JACKSON – For legislators looking for the impact of state budget cuts, they can turn to Mississippi’s public school classrooms, which this year have 705 fewer teachers than they did last year.
That information was presented last week to House and Senate leaders on the 14-member Legislative Budget Committee, which heard concrete examples of how budget cuts enacted during the 2009-10 sessions are affecting education, health care and law enforcement.
According to state Superintendent Tom Burnham, who appeared before the committee, the teacher reduction comes from several sources: the loss of teaching positions from last year to the current school year, the elimination of 792 teacher assistant slots, a reduction of 164 fewer administrators and the decrease of 402 non-certified personnel – janitors, bus drivers, cafeteria workers and the like.
Plus, about 60 school districts have either had furloughs or reduced the local salary supplement for teachers, or done both.
And as if to add insult to injury, in addition to the elimination of school personnel, 89 school districts have raised local property taxes by $15.1 million because the Legislature and Gov. Haley Barbour reduced the amount of money that traditionally goes back to the local districts to hold down property taxes.
“We are at a point in history where cuts are affecting the quality of life and services in this state – whether education, mental health or public safety,” said Rep. George Flaggs, D-Vicksburg, a member of the Committee.
Over four days last week, the Budget Committee, including House Speaker Billy McCoy, D-Rienzi, and Lt. Gov. Phil Bryant, who presides over the Senate, heard budget requests from agency heads in advance of developing a budget recommendation for the 2011 Legislature to consider.
The requests total $1.3 billion more than was appropriated last year to the agencies.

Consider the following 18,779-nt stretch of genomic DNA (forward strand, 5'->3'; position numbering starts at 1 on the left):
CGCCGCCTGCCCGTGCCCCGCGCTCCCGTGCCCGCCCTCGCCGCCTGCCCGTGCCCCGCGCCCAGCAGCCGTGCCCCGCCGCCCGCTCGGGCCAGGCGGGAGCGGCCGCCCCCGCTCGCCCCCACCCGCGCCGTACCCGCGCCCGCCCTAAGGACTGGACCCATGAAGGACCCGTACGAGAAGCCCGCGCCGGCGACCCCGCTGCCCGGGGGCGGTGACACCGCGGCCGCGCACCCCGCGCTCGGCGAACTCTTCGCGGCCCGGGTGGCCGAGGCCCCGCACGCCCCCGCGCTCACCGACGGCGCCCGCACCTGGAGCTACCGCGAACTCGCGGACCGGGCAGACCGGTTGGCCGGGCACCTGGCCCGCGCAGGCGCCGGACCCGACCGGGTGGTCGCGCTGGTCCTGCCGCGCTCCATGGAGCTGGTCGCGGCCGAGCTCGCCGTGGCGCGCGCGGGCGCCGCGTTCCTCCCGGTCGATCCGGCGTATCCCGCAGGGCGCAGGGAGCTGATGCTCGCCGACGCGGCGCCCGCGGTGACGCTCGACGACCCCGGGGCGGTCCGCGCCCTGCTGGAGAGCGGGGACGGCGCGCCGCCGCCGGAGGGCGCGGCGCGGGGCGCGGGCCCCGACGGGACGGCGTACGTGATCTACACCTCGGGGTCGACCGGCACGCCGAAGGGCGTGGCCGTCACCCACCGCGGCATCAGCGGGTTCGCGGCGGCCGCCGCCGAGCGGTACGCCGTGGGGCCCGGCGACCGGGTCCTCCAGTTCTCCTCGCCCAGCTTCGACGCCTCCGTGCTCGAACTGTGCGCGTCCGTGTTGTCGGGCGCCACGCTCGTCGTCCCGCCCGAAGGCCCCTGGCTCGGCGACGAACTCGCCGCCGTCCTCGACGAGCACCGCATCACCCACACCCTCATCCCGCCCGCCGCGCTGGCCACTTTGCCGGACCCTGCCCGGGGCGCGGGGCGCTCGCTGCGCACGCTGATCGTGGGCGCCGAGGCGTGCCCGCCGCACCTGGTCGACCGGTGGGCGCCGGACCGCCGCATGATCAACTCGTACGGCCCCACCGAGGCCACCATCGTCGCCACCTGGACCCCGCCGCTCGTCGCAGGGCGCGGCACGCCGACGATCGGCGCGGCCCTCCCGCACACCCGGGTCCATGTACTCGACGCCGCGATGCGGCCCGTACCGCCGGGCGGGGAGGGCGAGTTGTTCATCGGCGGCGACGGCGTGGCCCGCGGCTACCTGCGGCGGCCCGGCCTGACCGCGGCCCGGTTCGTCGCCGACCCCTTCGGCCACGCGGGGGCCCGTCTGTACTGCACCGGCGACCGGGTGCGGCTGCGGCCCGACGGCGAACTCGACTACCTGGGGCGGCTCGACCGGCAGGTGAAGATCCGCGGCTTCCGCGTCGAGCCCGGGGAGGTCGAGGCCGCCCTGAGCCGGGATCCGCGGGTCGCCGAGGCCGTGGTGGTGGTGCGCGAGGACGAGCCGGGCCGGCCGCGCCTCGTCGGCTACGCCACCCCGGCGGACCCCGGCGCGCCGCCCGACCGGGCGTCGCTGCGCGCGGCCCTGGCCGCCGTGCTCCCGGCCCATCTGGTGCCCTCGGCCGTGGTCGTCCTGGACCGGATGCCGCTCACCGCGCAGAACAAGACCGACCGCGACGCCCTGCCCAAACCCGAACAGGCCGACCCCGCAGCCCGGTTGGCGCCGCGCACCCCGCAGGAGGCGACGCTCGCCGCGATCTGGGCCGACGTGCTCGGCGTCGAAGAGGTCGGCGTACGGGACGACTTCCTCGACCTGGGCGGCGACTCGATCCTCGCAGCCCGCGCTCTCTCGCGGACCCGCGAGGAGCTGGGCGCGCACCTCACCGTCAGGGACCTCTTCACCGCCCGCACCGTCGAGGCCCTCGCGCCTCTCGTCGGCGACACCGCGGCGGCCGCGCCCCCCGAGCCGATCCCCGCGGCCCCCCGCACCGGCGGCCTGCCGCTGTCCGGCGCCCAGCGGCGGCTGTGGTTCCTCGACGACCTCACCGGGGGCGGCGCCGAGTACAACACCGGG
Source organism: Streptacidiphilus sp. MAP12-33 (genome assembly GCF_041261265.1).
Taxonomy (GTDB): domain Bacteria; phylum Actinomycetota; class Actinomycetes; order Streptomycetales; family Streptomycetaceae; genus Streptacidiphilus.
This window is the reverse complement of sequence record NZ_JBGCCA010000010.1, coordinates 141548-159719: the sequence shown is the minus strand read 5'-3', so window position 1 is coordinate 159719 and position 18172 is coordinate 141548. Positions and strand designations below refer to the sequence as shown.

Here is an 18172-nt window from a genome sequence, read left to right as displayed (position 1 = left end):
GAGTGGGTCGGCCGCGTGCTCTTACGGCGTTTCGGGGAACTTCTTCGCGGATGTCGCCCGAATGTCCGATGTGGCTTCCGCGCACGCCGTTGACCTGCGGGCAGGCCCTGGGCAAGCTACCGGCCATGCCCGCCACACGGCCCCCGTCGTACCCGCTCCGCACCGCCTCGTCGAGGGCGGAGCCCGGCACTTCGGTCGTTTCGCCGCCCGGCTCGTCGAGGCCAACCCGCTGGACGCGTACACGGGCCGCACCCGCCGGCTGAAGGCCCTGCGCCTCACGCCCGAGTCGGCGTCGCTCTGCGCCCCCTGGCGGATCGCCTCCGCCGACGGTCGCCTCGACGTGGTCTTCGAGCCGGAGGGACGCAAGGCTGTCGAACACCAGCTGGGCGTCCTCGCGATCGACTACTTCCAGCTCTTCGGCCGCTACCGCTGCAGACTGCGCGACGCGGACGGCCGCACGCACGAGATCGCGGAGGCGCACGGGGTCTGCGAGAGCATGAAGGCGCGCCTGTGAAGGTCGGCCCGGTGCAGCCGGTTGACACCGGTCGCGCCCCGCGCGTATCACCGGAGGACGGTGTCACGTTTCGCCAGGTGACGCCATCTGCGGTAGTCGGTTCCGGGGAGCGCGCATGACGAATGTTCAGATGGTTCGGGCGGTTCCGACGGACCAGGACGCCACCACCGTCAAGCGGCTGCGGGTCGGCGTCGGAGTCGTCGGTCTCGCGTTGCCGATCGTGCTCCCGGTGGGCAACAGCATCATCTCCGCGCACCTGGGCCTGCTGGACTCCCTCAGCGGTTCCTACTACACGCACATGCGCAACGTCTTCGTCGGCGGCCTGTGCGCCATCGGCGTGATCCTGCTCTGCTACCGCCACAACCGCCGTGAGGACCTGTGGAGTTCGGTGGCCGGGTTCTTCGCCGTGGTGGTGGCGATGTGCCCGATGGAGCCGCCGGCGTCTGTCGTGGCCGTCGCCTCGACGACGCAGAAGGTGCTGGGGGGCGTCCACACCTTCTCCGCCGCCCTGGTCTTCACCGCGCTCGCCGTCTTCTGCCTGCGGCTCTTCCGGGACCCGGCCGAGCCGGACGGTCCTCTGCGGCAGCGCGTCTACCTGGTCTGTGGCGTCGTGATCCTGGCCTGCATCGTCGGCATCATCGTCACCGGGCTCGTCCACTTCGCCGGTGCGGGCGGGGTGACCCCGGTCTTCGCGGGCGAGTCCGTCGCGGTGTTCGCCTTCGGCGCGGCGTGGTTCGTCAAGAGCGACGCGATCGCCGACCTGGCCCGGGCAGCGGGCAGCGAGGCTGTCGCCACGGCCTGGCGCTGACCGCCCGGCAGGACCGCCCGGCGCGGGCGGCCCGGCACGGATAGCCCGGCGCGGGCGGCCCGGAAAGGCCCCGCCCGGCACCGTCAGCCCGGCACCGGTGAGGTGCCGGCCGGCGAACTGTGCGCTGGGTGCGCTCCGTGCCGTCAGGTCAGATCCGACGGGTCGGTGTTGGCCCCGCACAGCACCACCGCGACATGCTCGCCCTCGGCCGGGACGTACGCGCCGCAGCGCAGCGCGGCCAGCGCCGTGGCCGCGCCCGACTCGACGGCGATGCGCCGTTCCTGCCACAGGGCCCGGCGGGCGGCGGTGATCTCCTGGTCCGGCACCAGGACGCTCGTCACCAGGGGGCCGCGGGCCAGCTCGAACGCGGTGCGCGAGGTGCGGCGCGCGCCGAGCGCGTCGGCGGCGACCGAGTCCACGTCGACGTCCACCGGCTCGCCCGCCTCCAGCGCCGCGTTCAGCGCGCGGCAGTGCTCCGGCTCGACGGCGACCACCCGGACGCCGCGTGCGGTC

“While there are some very compelling cases,” Bryant said, “the fiscal reality is state government cannot operate as it has in the past.”
In other words, more cuts are likely.
Many state agencies, including public education, the universities and Medicaid, want legislators to replace federal stimulus funds that will run out when the current fiscal year ends June 30.
Stimulus plugged holes
The cuts, due to the historic drop in state tax collections, would have been even more severe if not for hundreds of millions of dollars in federal stimulus funds that have plugged budget holes.
The state is receiving about $1 billion in federal stimulus funds over a two-year period. It appears the state will save about $130 million in stimulus from the current year to spend next year.
But the saved stimulus funds and gradually improving tax collections probably will not be enough to prevent additional cuts from being enacted by the 2011 Legislature.
Anticipating those cuts, Commissioner of Higher Education Hank Bounds said the eight public universities have developed three-year business plans that will result in a reduction systemwide of 1,100 faculty and staff.
“Every university in the state has cut staff,” he said. “It has resulted in larger class sizes.”
The 15 community colleges have tried not to cut faculty because of a double-digit enrollment increase last year and a 7.2 percent increase for the current year. Despite the enrollment spikes, the funding level for the current year is below the level for the 2008-09 school year.
“We’ve done it without cutting services and laying off employees because we are by design productive, lean institutions that offer access and affordability,” said Hinds Community College President Clyde Muse. “We shouldn’t be penalized for our success.”
Most of the community colleges, like all of the universities, have raised tuition. But to offset the loss of $44.6 million in federal stimulus funds, university tuition would have to increase more than 12 percent, Bounds said.
“Obviously we have great concern about taking the full hit in lost stimulus funds,” Bounds said. “It would be difficult to absorb.”
Education is not alone in dealing with budget woes.
Ed LeGrand, executive director of the Department of Mental Health, has put in place a plan for “a worst-case scenario” that involves the possible closing of mental health hospitals, including North Mississippi State Hospital in Tupelo.
If additional funding is not found, said Don Thompson, executive director of Human Services, the state is in danger of falling out of compliance with a federal court settlement of a lawsuit over the state care of foster children.
Steve Simpson, commissioner of Public Safety, said the impact of the budget cuts on his agency cannot be quantified until a later date when such things as statistics on traffic wrecks and fatalities are gathered.
Nancy Loome, executive director of the Parents Campaign, an education advocacy group, said the same is true for education.
“If these circumstances are not reversed,” she wrote, “student achievement is bound to suffer, and the positive momentum teachers and students have worked so hard to achieve will be reversed.”
Contact Bobby Harrison at (601) 353-3119 or firstname.lastname@example.org.
BOBBY HARRISON / Daily Journal Jackson Bureau